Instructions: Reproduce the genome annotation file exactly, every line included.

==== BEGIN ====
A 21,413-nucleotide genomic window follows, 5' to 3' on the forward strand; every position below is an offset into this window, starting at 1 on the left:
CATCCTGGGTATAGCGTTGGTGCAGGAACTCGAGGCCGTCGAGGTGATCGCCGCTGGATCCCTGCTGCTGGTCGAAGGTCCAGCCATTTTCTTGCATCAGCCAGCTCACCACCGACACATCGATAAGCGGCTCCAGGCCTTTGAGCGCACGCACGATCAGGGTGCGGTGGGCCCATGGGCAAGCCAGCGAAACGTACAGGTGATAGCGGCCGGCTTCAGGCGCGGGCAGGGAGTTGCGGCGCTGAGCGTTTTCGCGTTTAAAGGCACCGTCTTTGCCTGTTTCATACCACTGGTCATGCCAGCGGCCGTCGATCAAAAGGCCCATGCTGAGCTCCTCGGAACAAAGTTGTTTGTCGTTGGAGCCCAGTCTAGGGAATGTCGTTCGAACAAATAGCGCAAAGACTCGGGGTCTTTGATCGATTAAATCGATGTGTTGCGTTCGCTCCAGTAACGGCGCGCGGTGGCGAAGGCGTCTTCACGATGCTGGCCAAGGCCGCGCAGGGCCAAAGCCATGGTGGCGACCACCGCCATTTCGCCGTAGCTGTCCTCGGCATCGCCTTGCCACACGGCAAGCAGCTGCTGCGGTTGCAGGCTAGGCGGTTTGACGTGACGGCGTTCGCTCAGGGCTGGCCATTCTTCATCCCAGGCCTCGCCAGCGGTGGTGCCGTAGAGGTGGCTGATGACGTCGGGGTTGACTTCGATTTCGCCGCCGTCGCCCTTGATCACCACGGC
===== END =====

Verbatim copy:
A 21,413-nucleotide genomic window follows, 5' to 3' on the forward strand; every position below is an offset into this window, starting at 1 on the left:
CATCCTGGGTATAGCGTTGGTGCAGGAACTCGAGGCCGTCGAGGTGATCGCCGCTGGATCCCTGCTGCTGGTCGAAGGTCCAGCCATTTTCTTGCATCAGCCAGCTCACCACCGACACATCGATAAGCGGCTCCAGGCCTTTGAGCGCACGCACGATCAGGGTGCGGTGGGCCCATGGGCAAGCCAGCGAAACGTACAGGTGATAGCGGCCGGCTTCAGGCGCGGGCAGGGAGTTGCGGCGCTGAGCGTTTTCGCGTTTAAAGGCACCGTCTTTGCCTGTTTCATACCACTGGTCATGCCAGCGGCCGTCGATCAAAAGGCCCATGCTGAGCTCCTCGGAACAAAGTTGTTTGTCGTTGGAGCCCAGTCTAGGGAATGTCGTTCGAACAAATAGCGCAAAGACTCGGGGTCTTTGATCGATTAAATCGATGTGTTGCGTTCGCTCCAGTAACGGCGCGCGGTGGCGAAGGCGTCTTCACGATGCTGGCCAAGGCCGCGCAGGGCCAAAGCCATGGTGGCGACCACCGCCATTTCGCCGTAGCTGTCCTCGGCATCGCCTTGCCACACGGCAAGCAGCTGCTGCGGTTGCAGGCTAGGCGGTTTGACGTGACGGCGTTCGCTCAGGGCTGGCCATTCTTCATCCCAGGCCTCGCCAGCGGTGGTGCCGTAGAGGTGGCTGATGACGTCGGGGTTGACTTCGATTTCGCCGCCGTCGCCCTTGATCACCACGGC